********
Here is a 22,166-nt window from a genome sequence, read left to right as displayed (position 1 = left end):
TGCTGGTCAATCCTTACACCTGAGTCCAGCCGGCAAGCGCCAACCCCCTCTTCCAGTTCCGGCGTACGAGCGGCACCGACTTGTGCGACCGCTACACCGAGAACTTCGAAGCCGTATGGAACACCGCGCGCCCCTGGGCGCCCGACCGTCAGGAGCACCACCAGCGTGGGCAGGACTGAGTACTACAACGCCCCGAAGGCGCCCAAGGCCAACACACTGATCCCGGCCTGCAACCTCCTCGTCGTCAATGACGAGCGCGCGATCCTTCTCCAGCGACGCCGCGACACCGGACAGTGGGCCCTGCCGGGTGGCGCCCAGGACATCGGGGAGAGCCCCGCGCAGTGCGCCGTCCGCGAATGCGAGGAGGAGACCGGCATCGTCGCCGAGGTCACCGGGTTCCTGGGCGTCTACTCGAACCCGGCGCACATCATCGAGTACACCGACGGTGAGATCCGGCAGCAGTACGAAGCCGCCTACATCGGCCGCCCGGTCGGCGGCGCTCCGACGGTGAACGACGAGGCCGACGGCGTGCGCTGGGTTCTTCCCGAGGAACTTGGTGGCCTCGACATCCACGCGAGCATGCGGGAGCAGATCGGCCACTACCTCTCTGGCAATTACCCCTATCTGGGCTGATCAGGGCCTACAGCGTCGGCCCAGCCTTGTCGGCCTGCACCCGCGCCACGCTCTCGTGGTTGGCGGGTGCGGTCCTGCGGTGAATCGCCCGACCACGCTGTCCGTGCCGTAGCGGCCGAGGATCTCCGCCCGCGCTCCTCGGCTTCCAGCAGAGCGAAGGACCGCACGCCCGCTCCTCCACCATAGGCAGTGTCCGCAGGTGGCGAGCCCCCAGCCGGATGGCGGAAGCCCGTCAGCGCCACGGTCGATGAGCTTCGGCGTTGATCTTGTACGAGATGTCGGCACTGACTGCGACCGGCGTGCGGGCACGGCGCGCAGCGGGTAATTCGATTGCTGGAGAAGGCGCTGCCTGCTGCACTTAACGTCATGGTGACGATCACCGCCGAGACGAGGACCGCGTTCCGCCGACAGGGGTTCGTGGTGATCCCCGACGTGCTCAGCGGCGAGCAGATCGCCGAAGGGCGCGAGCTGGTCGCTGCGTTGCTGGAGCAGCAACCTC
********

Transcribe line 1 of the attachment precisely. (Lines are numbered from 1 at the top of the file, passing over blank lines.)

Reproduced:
Here is a 22,166-nt window from a genome sequence, read left to right as displayed (position 1 = left end):